6th District changes do not bother Pekau or Casten
By Jeff Vorva
The Illinois 6th Congressional District has been re-aligned but that doesn’t bother the two guys running for Congress.
The district includes all or parts of Orland Park, Palos Heights, Palos Park, Oak Lawn, Hickory Hills, Evergreen Park, Worth, Chicago Ridge, Palos Hills Bridgeview, Bedford Park, Willow Springs, Countryside, Hodgkins, and portions of Chicago’s Clearing and Garfield Ridge neighborhoods.
But it also blossoms out to places such as Elmhurst, Lombard, Downers Grove and Darien.
Republican Keith Pekau, 56, the mayor of Orland Park, said he has no problem adjusting to the new boundaries since he has never run for Congress before. When he announced he was running for Congress last November, he said the makeup is a “pretty fair district.”
Democrat Sean Casten, 50, who is currently the congressman in the district, which branches out to the northwest suburbs, is also non-plussed about the changes.
“I had never run before and in 2018, I had to figure out and tell my story and connect with 100% of a new district with people I haven’t seen before or met before,” Casten said. “I had to figure out what mattered to them to win an election.
“Coming into this cycle where 75% of the district is new seems pretty easy,” he joked.
He said this new “refreshing and beautiful” version of the 6th District is more ethnic and economically diverse but “I don’t want to re-district every year.”
To get to the Nov. 8 finals, Pekau fended off five other primary candidates while Casten beat out 3rd District incumbent Marie Newman.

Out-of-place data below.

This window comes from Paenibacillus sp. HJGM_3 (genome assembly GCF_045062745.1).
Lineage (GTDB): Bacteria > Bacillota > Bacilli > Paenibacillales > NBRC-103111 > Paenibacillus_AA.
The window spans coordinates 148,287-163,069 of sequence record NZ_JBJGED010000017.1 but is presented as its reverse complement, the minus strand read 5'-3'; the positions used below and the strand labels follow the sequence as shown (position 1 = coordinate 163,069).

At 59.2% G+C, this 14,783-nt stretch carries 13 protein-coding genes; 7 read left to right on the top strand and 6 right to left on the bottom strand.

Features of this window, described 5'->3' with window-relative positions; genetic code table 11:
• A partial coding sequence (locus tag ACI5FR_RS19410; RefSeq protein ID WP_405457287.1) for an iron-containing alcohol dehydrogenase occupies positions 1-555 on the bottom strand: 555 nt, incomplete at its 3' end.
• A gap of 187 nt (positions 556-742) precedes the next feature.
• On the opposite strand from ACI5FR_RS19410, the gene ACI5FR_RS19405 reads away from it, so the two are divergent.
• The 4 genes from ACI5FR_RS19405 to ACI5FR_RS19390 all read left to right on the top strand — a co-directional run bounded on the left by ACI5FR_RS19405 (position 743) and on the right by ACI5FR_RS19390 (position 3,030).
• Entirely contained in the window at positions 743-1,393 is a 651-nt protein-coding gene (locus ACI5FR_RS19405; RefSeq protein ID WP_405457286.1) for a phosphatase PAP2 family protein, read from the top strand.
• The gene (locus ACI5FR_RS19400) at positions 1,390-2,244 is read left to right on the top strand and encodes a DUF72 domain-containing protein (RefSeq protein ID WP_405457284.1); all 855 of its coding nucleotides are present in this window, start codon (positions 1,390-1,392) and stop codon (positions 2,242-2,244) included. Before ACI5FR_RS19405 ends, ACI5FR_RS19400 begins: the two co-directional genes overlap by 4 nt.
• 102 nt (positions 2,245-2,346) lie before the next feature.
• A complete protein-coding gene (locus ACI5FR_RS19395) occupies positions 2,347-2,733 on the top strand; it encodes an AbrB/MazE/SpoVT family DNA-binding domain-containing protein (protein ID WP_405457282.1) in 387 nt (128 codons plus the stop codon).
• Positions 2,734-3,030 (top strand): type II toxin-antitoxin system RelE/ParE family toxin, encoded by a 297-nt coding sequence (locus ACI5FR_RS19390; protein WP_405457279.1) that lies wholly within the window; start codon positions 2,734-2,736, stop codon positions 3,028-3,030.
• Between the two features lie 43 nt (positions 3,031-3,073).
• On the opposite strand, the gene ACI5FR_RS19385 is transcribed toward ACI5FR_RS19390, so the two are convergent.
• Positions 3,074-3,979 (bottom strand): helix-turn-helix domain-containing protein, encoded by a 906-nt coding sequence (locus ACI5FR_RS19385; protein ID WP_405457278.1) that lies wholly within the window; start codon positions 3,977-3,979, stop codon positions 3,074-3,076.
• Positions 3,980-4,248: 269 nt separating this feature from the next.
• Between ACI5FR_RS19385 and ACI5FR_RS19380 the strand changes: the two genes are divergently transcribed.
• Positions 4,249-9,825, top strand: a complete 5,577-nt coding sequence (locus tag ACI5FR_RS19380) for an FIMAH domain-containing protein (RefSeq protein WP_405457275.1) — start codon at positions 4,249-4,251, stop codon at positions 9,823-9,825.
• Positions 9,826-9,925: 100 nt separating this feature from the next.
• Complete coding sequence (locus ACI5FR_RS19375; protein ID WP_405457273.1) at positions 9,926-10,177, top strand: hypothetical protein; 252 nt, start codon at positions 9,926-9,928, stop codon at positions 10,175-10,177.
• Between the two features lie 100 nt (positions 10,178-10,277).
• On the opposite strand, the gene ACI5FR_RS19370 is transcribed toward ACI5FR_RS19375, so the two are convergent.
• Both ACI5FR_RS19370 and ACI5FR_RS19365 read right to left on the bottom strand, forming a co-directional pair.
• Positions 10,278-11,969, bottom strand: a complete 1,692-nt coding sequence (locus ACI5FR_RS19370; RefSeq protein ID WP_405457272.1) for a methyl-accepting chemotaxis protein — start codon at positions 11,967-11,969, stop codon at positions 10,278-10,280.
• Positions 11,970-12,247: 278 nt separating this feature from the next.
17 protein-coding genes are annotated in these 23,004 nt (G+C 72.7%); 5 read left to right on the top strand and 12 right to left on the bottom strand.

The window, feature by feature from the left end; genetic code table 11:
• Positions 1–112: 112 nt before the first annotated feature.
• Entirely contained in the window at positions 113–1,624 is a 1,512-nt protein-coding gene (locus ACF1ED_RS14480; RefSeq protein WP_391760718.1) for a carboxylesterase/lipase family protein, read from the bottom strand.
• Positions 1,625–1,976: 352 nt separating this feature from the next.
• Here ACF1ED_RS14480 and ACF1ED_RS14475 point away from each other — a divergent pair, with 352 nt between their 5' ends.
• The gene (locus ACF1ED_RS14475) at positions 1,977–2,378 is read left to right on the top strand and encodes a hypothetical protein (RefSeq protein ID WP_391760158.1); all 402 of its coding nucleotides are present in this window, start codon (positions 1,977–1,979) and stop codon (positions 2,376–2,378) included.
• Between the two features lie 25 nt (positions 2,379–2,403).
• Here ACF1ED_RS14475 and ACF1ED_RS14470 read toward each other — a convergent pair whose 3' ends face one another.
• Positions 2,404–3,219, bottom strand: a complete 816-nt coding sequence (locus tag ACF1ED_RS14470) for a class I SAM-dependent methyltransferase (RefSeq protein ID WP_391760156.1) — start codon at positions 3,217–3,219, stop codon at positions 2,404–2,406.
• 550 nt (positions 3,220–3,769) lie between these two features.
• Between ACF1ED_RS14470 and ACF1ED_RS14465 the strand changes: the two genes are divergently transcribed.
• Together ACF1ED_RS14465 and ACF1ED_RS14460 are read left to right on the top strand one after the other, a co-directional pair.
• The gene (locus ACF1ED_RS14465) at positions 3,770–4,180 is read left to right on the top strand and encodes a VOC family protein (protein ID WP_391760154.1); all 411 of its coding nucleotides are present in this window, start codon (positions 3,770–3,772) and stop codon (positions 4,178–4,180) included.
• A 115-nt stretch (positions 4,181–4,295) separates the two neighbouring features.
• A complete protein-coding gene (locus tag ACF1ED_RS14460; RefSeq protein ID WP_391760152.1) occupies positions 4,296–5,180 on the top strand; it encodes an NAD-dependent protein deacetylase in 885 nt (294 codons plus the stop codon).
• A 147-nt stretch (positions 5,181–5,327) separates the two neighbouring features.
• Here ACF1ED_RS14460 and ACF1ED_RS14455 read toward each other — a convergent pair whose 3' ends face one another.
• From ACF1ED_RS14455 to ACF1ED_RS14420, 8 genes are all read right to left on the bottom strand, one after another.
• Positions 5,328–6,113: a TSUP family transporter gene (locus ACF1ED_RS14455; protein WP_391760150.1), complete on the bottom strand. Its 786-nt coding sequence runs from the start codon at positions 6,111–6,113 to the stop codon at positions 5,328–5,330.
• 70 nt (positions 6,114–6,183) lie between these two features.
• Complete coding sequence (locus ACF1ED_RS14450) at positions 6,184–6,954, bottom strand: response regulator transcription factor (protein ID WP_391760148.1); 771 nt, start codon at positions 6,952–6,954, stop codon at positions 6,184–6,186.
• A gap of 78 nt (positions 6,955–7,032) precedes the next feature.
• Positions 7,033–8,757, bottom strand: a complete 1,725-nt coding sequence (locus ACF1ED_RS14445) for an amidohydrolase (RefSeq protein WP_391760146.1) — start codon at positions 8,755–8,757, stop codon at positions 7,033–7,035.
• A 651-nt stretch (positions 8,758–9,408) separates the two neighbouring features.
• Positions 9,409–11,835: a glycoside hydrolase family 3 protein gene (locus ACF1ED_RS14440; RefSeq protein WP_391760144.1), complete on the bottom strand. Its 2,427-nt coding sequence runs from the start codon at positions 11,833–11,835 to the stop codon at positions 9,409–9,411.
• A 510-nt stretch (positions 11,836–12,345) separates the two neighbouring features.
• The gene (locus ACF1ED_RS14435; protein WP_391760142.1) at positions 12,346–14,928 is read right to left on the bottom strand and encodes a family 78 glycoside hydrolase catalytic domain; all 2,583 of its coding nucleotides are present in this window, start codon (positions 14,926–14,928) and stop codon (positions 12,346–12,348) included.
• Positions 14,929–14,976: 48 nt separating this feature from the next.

Pekau’s top issues are keeping families safe and neighborhoods secure, growing the economy to create good-paying middle-class jobs and fighting inflation to bring fiscal responsibility to Washington.
He has also been strongly against the state’s Safety, Accountability, Fairness and Equity-Today act, also known as the SAFE-T Act, fearing that too many kidnappers, rapists and murders will be allowed to roam the streets free.
Casten’s top issues are broad.
“I’ve spent my entire life focused on climate change,” he said. “It’s an existential threat. We have a massive opportunity to reduce the emissions and save money. I’ve proud to play a significant role in passing the biggest climate bill in this country’s history.”
He’s also been knocking on doors and hearing “massive fear” of the Dobbs decision taking away rights to abortion. He has publicly called on Congress to protect abortion rights.
At this point, there has been a little bit of ill-will in this campaign, but it hasn’t been overwhelming. Both candidates believe they are running for the right reasons.
“This is going to sound very boy scout-y but the truth of the matter is that most of what we do in congress affects every American,” Casten said. “We work to support the interest of our district but most of what we do affects every American.”
Pekau said his first foray into congressional politics has been tough at times but met some good people along the way.
“I’ve been able to meet some candidates around the country that are running among various events in D.C.,” Pekau said. “It is amazing the quality of candidates and their backgrounds. They have diverse backgrounds, and their diverse experiences will make them good members of congress.
“They don’t have to do this. We’ve seen candidates that all they have ever done is run for office and their whole life is politics. These people come from all different walks of life. They are doing this to serve the country, they are not doing this for some other big reason.”
Early voting started this week in the November 8 election.
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